Guide to the Research Collections

- SECTION -- III -- THE SOCIAL SCIENCES
- PART TWO
- 47 -- WORLD WARS I AND II
- WORLD WAR II, 1939-1945
- Histories

Histories

Official histories form an extensive group which ranges from those published during the war by the German War Office to the records of the Allied forces published after the war, such as the American Forces in Action series published by the Historical Division of the Department of the Army, and similar publications of the Netherlands, India, Norway, England, New Zealand, and other nations. There are published works of scholarship such as Samuel Eliot Morison's History of U.S. Naval Operations in World War II (1947-62) and primary source material such as the hearings before the Joint Committee of Congress on the Pearl Harbor attack. The public documents collections of the library provide access to numerous other materials of a similar nature. Under the heading "Business Histories," for example, are found the accounts of surveys made by the Strategic Bombing Survey to provide surveys of targets to determine the effects of bombing, etc. Another category relates to the official state histories of the conflict such as New York's Empire State at War, by Karl Drew Hartzell. An interesting feature of the holdings are contemporary German accounts, both official and unofficial.

Shortly after the war a decision was made to collect records of the conflict as written and illustrated by men who were in combat and close to service operations. By 1950 more than 1,000 titles had been acquired from all branches of the services of the U.S. Army, Navy, Air Force, and Marines, consisting of regimental and unit histories, pictorial logs, yearbooks, and the like. Additional collecting was undertaken for other countries, primarily England, Canada, Australia, and New Zealand. Included are many scarce items published in the field and usually issued for the members of the service unit only. Over 2,000 entries in the Public Catalog cover the subject; Australia receives 50, Canada 100, France 70, Germany 100, England (including India) 300, New Zealand 24, and the United States 1,300. Regimental histories for the USSR are almost nonexistent in the holdings, although there are some for Polish, Czechoslovakian, and other national regiments from Eastern Europe. The American histories have been listed in bibliographies based on the library's holdings.6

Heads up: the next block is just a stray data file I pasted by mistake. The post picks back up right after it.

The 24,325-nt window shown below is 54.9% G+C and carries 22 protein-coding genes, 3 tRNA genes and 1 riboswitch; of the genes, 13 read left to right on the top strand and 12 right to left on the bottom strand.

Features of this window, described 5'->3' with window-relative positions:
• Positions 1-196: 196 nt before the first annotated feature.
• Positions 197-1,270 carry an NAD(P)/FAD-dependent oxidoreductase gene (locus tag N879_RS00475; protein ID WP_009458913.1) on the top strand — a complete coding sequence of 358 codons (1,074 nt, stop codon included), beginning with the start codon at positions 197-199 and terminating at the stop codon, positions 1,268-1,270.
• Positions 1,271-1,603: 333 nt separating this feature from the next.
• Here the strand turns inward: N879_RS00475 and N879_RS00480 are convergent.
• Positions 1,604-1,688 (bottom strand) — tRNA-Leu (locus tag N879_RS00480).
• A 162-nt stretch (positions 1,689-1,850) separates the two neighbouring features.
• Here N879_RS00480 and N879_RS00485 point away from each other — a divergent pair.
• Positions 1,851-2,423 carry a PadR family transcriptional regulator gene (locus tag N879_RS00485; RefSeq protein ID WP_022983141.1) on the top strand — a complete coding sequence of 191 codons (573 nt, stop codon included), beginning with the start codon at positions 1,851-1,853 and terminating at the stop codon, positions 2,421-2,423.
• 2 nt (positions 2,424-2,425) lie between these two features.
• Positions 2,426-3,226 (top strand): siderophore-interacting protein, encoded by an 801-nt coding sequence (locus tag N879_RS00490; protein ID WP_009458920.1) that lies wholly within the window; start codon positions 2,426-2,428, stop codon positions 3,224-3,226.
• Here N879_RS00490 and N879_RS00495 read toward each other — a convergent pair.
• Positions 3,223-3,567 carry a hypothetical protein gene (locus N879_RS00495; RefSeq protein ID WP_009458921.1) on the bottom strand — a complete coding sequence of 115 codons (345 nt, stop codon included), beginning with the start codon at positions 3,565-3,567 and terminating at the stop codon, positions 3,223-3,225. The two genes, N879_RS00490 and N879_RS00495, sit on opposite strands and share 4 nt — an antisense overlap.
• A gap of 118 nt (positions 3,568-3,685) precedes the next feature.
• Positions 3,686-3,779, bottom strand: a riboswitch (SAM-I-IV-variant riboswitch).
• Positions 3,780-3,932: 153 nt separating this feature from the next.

Personal narratives of the war are unusually extensive. There are approximately 3,300 entries in the Public Catalog under this heading, of which 400 to 500 each pertain to American, French, and German accounts; there are 660 English, accounts, and about 200 Polish personal narratives. The range is extensive, from descriptions by such high commanders as Churchill, Eisenhower, and Guderian to the "G.I. Joes."

Casualty lists are also represented, such as the records of the Imperial War Graves Commission of Great Britain and the Honor List of Dead and Missing issued by the U.S. War Department. Town and county histories are important sources for more specific lists of local inhabitants engaged in the war; in some cases separate lists covering a United States community have been published. These are usually located in the American History Division or the Local History and Genealogy Division. Additional sources of service lists and obituaries are the memorial volumes of colleges and other institutions.

In the official histories of the war published by the United States, Great Britain, Australia, New Zealand, and other countries, all of which are in the holdings, there is additional material related to the Pacific Theatre. The China Handbook (1937-43) published by the Chinese Ministry of Information gives a comprehensive survey of the major developments in China during six years of war. To cite a few other examples, the regimental histories of most European countries, Great Britain, Canada, Australia, the United States, and other countries are an excellent source of information. There are, however, few regimental histories from Asian countries, except for those of a few Indian regiments. Personal narratives of the war, again, are mostly those of Westerners, although there are some post-war accounts in the Asian languages, as in Haruka naru sanga ni ("In distant climes"; Tokyo, 1948), which contains the diaries of Tokyo University students who fell in battle.

Under the heading "China--History--Invasion of, 1937-1945" are found some 400 entries covering all aspects of that conflict including aerial operations, most of these materials in Western languages. Among the standard accounts by Edgar Snow, Theodore H. White, General Joseph Stilwell, Freda Utley, Chiang Kai-shek, and others in English or in translation, are a few studies in the Chinese language such as Chang Sha Kai's True Account of the Changsha Campaign (Kweilin, 1940).